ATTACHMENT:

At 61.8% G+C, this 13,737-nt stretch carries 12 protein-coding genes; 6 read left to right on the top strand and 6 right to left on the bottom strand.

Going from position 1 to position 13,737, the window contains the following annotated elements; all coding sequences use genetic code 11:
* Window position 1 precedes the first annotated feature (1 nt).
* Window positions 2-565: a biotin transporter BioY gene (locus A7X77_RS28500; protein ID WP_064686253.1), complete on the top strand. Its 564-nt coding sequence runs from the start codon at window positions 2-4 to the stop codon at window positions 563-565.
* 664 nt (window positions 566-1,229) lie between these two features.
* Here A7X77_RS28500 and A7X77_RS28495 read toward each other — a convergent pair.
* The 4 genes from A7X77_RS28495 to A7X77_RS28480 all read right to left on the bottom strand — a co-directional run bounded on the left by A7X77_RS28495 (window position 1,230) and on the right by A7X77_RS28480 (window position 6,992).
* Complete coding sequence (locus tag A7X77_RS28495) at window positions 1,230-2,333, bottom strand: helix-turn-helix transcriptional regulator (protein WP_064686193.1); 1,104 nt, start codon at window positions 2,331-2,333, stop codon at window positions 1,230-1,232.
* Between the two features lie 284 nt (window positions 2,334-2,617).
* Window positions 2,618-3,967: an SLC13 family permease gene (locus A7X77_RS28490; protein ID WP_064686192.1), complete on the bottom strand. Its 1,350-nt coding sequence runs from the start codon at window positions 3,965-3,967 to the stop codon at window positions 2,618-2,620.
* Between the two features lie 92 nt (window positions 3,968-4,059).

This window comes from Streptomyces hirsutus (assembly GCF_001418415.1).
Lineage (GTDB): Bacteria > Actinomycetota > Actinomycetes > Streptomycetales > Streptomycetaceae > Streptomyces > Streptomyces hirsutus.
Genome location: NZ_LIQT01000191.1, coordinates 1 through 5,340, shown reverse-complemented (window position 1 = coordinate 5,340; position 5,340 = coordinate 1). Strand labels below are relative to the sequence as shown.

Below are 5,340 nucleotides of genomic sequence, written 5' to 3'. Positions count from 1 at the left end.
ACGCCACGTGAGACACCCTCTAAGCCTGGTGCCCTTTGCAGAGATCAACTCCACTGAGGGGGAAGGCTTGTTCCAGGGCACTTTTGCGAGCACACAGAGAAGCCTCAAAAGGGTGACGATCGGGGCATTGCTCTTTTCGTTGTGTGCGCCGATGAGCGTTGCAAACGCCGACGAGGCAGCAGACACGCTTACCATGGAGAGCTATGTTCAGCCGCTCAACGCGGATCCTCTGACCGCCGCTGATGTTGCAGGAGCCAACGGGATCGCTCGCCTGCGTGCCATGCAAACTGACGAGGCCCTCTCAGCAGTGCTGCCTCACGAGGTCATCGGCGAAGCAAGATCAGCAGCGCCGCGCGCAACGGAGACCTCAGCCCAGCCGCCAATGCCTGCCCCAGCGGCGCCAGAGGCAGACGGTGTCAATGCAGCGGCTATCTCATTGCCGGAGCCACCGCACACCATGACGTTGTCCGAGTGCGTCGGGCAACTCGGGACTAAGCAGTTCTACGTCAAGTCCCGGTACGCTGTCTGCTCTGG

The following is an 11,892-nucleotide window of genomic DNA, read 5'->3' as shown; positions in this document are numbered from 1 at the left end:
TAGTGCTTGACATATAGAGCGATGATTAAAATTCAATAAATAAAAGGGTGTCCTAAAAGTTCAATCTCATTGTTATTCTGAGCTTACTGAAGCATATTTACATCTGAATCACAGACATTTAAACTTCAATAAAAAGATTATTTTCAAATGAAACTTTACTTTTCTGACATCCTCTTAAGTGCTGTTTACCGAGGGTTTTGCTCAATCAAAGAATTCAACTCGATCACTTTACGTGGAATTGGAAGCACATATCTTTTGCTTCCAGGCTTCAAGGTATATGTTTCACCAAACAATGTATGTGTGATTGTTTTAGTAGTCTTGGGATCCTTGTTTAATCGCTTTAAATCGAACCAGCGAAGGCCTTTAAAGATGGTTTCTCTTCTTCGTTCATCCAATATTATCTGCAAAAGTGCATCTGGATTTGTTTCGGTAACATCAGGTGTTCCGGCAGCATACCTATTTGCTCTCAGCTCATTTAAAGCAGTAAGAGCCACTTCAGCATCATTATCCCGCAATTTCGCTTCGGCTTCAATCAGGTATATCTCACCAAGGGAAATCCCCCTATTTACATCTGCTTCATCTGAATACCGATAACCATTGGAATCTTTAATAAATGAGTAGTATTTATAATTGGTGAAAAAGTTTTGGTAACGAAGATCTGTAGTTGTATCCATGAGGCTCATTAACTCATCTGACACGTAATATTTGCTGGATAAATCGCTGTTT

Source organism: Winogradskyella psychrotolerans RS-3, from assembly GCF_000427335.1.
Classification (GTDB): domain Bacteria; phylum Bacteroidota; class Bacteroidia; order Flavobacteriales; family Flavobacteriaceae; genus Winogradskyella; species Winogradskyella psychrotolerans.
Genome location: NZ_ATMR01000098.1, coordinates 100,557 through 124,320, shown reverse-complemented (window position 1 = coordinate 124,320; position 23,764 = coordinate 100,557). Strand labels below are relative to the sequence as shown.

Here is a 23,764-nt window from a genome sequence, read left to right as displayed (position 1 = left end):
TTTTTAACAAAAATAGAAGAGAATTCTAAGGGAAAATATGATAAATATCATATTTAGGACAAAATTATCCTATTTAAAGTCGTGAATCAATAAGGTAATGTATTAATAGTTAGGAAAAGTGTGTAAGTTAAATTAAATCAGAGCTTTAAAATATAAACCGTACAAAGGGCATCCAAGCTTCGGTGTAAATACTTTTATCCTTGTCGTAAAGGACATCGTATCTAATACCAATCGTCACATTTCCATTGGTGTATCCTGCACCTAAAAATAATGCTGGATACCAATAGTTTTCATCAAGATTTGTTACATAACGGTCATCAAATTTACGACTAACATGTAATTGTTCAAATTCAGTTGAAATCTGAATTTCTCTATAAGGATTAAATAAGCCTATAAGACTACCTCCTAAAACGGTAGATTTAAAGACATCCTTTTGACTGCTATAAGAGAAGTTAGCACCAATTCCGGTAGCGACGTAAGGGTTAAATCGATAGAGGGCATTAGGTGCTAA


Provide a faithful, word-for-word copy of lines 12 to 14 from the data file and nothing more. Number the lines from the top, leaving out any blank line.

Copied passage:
This window comes from Streptomyces hirsutus (assembly GCF_001418415.1).
Lineage (GTDB): Bacteria > Actinomycetota > Actinomycetes > Streptomycetales > Streptomycetaceae > Streptomyces > Streptomyces hirsutus.
Genome location: NZ_LIQT01000191.1, coordinates 1 through 5,340, shown reverse-complemented (window position 1 = coordinate 5,340; position 5,340 = coordinate 1). Strand labels below are relative to the sequence as shown.